Natural gas’s abundance within U.S. shale deposits has driven prices lower and underpinned the 2008 Pickens Plan, which aims to create more than a million jobs and cut oil imports by a third. The U.S. produced 18 percent of the world’s natural gas supply last year, the Energy Department estimates.
‘Attractive Almost Indefinitely’
The “economics of natural gas fuels will remain very attractive almost indefinitely,” said Pavel Molchanov, an analyst at Raymond James & Associates Inc. “The excess supply of natural gas is so persistent and so structural that it really will take a very, very long time before we have to worry about prices getting to levels where they are on par with oils.”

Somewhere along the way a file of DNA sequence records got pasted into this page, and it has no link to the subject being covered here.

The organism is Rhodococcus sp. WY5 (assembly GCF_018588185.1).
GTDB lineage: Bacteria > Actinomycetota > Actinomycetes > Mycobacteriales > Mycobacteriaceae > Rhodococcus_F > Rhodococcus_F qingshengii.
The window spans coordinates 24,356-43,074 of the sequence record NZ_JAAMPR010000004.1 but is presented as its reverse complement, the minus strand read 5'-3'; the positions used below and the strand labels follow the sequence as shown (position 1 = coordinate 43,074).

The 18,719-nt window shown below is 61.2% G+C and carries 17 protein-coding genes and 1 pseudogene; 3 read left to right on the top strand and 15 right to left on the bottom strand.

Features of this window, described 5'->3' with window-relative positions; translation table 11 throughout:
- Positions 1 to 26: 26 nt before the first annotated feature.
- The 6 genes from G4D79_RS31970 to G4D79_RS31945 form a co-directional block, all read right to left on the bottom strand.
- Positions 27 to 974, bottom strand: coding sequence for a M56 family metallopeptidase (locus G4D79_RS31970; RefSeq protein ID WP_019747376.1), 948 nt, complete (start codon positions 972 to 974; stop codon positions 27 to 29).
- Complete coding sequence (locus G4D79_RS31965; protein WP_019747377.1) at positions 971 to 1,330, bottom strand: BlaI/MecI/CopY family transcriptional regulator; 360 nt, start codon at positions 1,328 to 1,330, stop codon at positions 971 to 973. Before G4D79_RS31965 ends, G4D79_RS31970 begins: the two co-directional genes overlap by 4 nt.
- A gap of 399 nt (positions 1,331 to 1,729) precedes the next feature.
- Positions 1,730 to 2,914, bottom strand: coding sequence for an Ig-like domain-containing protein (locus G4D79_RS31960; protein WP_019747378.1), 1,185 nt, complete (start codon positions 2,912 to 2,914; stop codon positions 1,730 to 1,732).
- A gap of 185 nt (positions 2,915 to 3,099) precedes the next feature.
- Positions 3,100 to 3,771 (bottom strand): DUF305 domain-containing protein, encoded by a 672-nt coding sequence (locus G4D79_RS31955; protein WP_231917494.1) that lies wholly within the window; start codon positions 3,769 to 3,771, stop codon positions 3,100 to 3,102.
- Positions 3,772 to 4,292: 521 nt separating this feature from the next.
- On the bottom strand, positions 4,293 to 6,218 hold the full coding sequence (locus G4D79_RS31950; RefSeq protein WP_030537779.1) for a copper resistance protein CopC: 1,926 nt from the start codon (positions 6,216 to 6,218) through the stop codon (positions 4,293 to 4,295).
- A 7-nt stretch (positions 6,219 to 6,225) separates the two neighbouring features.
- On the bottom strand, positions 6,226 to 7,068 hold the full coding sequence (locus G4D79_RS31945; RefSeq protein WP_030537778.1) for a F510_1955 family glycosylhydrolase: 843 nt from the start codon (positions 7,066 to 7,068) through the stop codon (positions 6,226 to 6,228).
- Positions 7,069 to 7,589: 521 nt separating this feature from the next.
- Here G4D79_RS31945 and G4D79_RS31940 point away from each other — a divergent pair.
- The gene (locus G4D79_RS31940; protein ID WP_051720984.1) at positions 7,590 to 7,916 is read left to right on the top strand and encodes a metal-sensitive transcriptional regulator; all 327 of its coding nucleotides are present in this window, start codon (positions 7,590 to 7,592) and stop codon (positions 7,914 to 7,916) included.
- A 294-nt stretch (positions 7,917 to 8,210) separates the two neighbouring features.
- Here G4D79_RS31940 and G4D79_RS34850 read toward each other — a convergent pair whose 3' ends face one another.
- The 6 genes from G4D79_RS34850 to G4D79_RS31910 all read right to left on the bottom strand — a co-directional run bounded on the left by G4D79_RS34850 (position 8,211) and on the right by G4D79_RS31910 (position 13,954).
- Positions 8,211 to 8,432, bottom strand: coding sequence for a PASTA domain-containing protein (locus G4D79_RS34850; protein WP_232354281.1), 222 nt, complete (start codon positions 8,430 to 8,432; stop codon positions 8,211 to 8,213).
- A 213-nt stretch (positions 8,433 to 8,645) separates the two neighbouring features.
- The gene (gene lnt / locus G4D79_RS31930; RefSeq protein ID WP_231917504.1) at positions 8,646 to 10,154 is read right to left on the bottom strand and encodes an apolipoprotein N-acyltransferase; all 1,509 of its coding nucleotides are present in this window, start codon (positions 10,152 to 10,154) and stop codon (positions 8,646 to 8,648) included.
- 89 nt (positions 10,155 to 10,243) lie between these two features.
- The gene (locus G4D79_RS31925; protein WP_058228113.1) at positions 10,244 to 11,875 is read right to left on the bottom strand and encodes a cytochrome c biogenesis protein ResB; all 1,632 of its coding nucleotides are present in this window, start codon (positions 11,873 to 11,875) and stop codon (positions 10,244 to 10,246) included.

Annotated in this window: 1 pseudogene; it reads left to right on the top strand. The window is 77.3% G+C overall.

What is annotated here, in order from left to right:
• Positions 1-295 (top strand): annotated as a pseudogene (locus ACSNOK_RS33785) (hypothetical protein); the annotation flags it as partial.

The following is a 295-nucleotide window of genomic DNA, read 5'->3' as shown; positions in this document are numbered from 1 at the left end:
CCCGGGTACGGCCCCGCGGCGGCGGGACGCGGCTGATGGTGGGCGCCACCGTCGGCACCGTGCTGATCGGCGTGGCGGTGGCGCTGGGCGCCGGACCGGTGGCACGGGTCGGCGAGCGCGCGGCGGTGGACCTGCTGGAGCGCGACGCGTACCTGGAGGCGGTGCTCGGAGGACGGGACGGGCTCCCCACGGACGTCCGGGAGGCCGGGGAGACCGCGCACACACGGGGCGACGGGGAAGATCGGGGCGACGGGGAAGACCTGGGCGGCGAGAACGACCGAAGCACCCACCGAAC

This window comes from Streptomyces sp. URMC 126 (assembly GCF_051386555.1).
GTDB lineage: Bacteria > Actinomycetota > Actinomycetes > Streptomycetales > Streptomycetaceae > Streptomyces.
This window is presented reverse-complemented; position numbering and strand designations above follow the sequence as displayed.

Clean Energy’s LNG sales should grow by 115 percent in 2013, estimates Houston-based Molchanov, who also has a “market perform” rating on Clean Energy.
Government incentives would help speed adoption. Obama has called for offering tax incentives to induce companies to buy more vehicles, working with industry to build fueling corridors and introducing a competition to encourage research.
“We’ve got to take advantage of this incredible natural resource,” Obama said during a Jan. 26 speech at a facility in Las Vegas for UPS, an early adopter of alternative fuels. “Think about an America where more cars and trucks are running on domestic natural gas than foreign oil.”